Digital natives still need teacher guides to become productive
I’ve often noted that people visiting a country know more about it than those born there. If you’re a native you tend to take things for granted, while the visitors are engaged and do their research. A recent study has taken a look at how the new generation, often dubbed ‘digital natives’ actually uses technology in a school environment. The results
Shiang-Kwei Wang of the New York Institute of Technology, led a study on how middle school science teachers and their students use technology inside and outside the classroom. The findings appear in the journal Educational Technology Research & Development, and are fascinating. They also validate exactly why teaching kids coding is so important, not in itself but as a means of making technology functional for the students. Wang found that the:
Net Generation aren’t more tech savvy than their teachers just because they were born into a world full of computers. In fact, if it weren’t for the coaxing and support of their educators, many students would never use their electronic devices for more than playing games or listening to music.
Wang and her team investigated the technology skills of 24 science teachers and 1,078 middle school students from 18 different schools in two US states. The students surveyed are considered third-generation digital natives, for whom technology access and ownership has become the norm. Both teachers and students were found to have rich outside-of-school technology experience, but students were not tech-savvy in the classroom. Most were not very familiar with information and communication technology or even Web 2.0 tools designed to make information production and sharing easier. Their teachers, on the other hand, depended much more on using technology to solve daily problems, to improve productivity, and as learning aids.
Wang says that this disconnection cannot be linked to how old teachers are or what kind of technology skills they have. The problem rather lies with how little opportunity students get to practice technology beyond pursuing personal interests, such as entertainment. Much depends on how teachers require their students to make use of new technologies, and the ways that these technologies are integrated into teaching. School-related tasks usually require students to use technology limited to researching information and writing papers. Rarely do teachers provide opportunities to allow students to use technology to solve problems, enhance productivity, or develop creativity.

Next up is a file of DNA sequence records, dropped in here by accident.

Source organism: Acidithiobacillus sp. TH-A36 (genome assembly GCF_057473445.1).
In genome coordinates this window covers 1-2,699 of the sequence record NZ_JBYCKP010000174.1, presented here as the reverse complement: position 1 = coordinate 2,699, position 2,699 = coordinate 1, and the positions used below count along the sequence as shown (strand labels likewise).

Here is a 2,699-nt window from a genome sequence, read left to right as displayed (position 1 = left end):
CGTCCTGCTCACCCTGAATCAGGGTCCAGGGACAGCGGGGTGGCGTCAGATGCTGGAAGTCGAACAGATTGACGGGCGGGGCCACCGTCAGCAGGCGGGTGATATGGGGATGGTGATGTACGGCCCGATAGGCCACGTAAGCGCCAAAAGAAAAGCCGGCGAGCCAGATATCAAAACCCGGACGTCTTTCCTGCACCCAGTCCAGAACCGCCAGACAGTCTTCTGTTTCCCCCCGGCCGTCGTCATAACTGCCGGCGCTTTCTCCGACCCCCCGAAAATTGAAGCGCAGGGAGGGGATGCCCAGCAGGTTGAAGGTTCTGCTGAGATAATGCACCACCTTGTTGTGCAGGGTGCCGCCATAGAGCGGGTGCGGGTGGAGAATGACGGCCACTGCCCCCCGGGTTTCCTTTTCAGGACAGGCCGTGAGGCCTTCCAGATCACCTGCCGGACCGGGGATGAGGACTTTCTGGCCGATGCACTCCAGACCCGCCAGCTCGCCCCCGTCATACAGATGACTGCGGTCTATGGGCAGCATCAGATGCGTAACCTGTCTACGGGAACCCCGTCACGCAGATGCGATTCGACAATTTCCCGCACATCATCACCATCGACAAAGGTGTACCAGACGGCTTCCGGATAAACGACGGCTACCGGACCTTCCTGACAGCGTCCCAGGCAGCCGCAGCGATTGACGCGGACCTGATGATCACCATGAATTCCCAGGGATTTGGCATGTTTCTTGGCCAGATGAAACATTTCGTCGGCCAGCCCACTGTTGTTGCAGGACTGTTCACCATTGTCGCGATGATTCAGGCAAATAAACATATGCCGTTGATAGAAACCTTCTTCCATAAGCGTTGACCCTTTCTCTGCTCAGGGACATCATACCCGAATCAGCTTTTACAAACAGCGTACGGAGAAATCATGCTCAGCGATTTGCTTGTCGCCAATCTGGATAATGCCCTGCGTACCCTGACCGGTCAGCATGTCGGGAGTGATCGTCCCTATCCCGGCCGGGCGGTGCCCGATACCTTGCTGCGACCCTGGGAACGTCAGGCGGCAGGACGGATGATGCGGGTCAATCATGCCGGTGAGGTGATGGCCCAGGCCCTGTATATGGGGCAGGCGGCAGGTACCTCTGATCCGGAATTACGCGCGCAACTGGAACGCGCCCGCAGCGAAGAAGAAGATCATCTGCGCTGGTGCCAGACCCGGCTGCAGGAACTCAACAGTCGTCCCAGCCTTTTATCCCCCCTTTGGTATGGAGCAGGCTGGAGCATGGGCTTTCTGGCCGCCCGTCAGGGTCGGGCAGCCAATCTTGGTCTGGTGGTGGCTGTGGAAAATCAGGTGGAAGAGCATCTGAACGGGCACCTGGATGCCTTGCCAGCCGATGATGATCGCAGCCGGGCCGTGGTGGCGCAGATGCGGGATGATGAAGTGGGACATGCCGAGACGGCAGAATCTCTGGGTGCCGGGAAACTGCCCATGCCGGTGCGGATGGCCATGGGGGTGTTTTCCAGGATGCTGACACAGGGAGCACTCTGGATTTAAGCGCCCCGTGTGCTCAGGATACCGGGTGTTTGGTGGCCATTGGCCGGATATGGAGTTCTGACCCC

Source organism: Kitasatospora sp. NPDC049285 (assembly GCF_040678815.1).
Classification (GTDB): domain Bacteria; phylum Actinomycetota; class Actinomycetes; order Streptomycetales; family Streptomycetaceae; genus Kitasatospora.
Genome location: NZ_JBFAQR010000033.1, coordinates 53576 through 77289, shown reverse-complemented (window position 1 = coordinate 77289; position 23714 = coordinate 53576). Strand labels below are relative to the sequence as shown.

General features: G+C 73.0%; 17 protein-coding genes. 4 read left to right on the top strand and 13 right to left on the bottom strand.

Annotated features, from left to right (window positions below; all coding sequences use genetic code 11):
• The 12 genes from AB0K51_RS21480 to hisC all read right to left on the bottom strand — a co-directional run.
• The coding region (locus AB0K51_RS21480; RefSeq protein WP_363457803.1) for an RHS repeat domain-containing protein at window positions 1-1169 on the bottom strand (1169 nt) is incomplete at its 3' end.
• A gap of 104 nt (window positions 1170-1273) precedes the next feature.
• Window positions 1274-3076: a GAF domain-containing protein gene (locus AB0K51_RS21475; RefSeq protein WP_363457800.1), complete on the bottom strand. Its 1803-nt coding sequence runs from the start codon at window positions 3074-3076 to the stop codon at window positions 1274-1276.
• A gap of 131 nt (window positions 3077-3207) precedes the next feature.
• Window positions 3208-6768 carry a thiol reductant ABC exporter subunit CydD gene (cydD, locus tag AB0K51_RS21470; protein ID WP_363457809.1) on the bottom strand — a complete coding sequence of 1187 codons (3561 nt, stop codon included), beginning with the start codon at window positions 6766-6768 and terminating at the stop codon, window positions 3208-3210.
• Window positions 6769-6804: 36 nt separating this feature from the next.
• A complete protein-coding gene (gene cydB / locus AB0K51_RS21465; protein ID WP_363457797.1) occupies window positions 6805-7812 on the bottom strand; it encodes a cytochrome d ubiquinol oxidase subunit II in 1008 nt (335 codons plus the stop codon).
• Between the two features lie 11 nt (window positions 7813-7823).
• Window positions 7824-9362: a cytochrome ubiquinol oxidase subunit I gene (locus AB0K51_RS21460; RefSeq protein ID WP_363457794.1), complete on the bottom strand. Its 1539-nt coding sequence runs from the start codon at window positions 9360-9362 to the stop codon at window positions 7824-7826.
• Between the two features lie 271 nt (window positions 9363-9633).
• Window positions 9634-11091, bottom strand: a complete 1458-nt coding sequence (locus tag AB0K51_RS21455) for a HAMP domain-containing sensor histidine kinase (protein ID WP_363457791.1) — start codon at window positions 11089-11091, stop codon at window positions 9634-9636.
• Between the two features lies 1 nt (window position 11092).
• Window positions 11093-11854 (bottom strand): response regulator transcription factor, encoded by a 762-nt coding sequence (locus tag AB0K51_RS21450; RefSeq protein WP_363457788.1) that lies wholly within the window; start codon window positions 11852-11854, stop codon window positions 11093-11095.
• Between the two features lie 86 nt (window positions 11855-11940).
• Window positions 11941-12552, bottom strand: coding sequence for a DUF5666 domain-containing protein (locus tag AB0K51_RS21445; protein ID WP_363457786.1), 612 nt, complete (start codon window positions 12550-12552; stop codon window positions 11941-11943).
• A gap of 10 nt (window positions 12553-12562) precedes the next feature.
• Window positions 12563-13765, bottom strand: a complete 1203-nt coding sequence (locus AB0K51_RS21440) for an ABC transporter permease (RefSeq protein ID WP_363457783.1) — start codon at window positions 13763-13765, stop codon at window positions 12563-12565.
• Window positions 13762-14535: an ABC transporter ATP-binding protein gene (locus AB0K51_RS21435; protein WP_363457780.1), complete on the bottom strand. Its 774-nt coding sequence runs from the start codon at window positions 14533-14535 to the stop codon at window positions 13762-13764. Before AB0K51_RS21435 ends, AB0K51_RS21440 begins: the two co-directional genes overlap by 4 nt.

As much as anything else this study demonstrates just how vital it is that teachers are provided with high-quality training on how they can integrate content-specific technology into their curricula – and how to teach their students how to use technology more effectively in the process. You simply cannot assume that because students are ‘digital natives’ they know how to make effective use of technology in a productive fashion.
School-age students may be fluent in using entertainment or communication technologies, but they need guidance to learn how to use these technologies to solve sophisticated thinking problems. The school setting is the only institution that might create the needs to shape and facilitate students’ technology experience. Once teachers introduce students to a new technology to support learning, they quickly learn how to use it.
Whether we are talking about teaching students coding or more generally about making use of technology the key pivot-point is the teachers. While it’s tough for some teachers to model use of technologies they still find bewildering and threatening, they must step up and provide leadership lest we create a generation that can be compared less to the concept of the noble native living at one with their environment and more to a cargo-cult.